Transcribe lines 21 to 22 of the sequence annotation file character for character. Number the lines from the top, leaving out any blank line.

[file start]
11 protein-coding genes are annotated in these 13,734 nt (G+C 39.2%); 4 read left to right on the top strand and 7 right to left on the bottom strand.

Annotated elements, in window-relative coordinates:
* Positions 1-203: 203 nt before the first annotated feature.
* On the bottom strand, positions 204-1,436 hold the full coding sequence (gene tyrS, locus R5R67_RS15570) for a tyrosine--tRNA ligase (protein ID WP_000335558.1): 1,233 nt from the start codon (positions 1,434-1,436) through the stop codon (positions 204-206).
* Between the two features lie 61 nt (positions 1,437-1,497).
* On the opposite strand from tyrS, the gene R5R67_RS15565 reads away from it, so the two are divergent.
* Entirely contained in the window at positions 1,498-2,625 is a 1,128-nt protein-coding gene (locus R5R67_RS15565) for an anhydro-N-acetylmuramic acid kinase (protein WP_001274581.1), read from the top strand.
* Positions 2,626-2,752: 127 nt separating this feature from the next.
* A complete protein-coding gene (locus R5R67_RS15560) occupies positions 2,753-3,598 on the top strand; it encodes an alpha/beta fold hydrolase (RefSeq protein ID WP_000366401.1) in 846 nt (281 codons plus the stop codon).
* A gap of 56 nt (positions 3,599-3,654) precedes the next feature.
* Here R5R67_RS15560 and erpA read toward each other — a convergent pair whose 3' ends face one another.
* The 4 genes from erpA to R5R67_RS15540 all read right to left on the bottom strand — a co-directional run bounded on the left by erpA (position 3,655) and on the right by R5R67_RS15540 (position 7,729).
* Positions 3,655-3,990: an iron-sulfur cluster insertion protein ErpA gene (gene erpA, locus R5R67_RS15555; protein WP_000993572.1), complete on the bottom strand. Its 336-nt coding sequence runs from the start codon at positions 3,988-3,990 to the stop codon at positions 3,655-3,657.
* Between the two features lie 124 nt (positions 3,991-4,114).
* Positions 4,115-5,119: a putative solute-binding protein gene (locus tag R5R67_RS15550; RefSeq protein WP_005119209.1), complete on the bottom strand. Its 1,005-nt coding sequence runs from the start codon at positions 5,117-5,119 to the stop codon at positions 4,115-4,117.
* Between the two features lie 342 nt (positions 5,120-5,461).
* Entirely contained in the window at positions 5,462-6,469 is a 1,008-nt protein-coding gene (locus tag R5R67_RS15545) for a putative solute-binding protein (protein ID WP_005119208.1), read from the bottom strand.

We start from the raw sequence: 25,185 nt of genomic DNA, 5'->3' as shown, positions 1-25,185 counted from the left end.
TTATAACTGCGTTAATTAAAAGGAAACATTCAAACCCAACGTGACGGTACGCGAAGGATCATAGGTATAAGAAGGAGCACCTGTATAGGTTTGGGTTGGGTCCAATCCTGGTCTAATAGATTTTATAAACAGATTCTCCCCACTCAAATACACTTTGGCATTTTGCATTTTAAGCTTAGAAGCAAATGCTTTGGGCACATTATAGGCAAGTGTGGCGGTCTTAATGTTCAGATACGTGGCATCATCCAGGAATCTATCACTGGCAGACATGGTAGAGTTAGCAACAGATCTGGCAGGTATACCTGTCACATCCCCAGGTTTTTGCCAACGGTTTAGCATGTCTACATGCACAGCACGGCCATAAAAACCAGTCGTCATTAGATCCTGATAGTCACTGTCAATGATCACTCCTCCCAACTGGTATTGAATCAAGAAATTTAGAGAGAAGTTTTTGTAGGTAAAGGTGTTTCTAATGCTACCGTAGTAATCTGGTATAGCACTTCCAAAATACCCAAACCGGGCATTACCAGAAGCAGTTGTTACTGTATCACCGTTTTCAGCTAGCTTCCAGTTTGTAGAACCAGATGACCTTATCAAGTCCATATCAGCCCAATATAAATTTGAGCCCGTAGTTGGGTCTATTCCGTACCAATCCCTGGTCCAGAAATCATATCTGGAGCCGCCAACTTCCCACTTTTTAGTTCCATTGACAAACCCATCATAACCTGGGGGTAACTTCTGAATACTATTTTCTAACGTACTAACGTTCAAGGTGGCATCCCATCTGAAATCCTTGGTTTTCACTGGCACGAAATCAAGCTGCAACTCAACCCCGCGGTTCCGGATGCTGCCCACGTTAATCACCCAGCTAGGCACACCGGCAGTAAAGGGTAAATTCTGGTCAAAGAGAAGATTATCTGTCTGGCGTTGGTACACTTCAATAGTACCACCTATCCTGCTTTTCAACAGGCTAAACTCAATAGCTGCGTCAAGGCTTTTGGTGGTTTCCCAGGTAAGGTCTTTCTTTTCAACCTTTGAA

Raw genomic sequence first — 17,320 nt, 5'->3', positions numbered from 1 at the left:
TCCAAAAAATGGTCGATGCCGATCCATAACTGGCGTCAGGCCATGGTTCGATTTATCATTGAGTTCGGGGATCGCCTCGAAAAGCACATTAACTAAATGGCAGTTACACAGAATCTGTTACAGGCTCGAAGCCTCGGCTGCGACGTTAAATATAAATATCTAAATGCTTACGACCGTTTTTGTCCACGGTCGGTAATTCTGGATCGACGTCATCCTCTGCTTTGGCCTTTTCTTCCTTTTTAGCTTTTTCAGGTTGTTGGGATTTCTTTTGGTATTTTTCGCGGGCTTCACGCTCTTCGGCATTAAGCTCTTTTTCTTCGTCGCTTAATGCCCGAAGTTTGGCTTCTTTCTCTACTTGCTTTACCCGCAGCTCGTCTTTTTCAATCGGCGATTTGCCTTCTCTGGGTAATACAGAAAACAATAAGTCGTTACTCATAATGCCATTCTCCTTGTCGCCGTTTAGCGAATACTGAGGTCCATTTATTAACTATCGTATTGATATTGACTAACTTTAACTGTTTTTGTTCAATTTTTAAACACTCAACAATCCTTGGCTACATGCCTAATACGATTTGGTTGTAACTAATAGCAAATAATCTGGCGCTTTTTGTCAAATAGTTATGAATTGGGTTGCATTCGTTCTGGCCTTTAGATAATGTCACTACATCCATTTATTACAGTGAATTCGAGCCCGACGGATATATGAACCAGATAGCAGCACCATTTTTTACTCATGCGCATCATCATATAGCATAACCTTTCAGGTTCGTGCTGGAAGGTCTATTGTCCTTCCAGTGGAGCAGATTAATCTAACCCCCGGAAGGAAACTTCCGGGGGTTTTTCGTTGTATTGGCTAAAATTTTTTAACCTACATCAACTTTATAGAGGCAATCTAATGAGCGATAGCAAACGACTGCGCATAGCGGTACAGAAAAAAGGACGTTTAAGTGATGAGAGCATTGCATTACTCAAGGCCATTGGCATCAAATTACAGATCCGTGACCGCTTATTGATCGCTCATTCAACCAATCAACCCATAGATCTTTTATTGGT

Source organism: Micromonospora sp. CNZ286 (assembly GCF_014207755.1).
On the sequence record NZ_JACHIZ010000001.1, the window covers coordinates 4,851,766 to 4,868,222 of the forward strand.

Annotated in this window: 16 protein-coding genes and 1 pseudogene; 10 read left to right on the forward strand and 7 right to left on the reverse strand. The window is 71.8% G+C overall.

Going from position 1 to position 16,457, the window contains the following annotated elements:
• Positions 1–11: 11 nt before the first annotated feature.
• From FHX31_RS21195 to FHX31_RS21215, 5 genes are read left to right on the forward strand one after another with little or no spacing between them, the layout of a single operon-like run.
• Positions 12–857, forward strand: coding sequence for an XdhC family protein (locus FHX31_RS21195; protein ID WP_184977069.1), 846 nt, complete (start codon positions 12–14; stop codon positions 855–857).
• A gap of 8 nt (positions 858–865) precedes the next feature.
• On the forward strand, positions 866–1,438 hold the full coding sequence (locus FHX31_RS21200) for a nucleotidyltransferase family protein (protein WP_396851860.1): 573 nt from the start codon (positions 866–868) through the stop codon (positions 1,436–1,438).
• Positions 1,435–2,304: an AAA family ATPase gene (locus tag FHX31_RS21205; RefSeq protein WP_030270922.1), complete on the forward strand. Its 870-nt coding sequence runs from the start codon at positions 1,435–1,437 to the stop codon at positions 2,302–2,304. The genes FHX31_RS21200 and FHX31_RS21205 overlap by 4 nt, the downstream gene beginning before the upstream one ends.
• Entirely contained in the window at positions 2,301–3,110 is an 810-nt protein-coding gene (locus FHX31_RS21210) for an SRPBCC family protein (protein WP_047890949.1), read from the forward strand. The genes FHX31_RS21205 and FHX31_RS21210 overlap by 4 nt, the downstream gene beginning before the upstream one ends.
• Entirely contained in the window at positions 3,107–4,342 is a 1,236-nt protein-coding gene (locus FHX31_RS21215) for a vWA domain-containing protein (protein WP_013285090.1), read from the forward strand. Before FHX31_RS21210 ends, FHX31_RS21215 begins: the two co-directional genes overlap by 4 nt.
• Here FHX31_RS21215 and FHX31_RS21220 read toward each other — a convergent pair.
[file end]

TCCAAAAAATGGTCGATGCCGATCCATAACTGGCGTCAGGCCATGGTTCGATTTATCATTGAGTTCGGGGATCGCCTCGAAAAGCACATTAACTAAATGGCAGTTACACAGAATCTGTTACAGGCTCGAAGCCTCGGCTGCGACGTTAAATATAAATATCTAAATGCTTACGACCGTTTTTGTCCACGGTCGGTAATTCTGGATCGACGTCATCCTCTGCTTTGGCCTTTTCTTCCTTTTTAGCTTTTTCAGGTTGTTGGGATTTCTTTTGGTATTTTTCGCGGGCTTCACGCTCTTCGGCATTAAGCTCTTTTTCTTCGTCGCTTAATGCCCGAAGTTTGGCTTCTTTCTCTACTTGCTTTACCCGCAGCTCGTCTTTTTCAATCGGCGATTTGCCTTCTCTGGGTAATACAGAAAACAATAAGTCGTTACTCATAATGCCATTCTCCTTGTCGCCGTTTAGCGAATACTGAGGTCCATTTATTAACTATCGTATTGATATTGACTAACTTTAACTGTTTTTGTTCAATTTTTAAACACTCAACAATCCTTGGCTACATGCCTAATACGATTTGGTTGTAACTAATAGCAAATAATCTGGCGCTTTTTGTCAAATAGTTATGAATTGGGTTGCATTCGTTCTGGCCTTTAGATAATGTCACTACATCCATTTATTACAGTGAATTCGAGCCCGACGGATATATGAACCAGATAGCAGCACCATTTTTTACTCATGCGCATCATCATATAGCATAACCTTTCAGGTTCGTGCTGGAAGGTCTATTGTCCTTCCAGTGGAGCAGATTAATCTAACCCCCGGAAGGAAACTTCCGGGGGTTTTTCGTTGTATTGGCTAAAATTTTTTAACCTACATCAACTTTATAGAGGCAATCTAATGAGCGATAGCAAACGACTGCGCATAGCGGTACAGAAAAAAGGACGTTTAAGTGATGAGAGCATTGCATTACTCAAGGCCATTGGCATCAAATTACAGATCCGTGACCGCTTATTGATCGCTCATTCAACCAATCAACCCATAGATCTTTTATTGGT

Source organism: Micromonospora sp. CNZ286 (assembly GCF_014207755.1).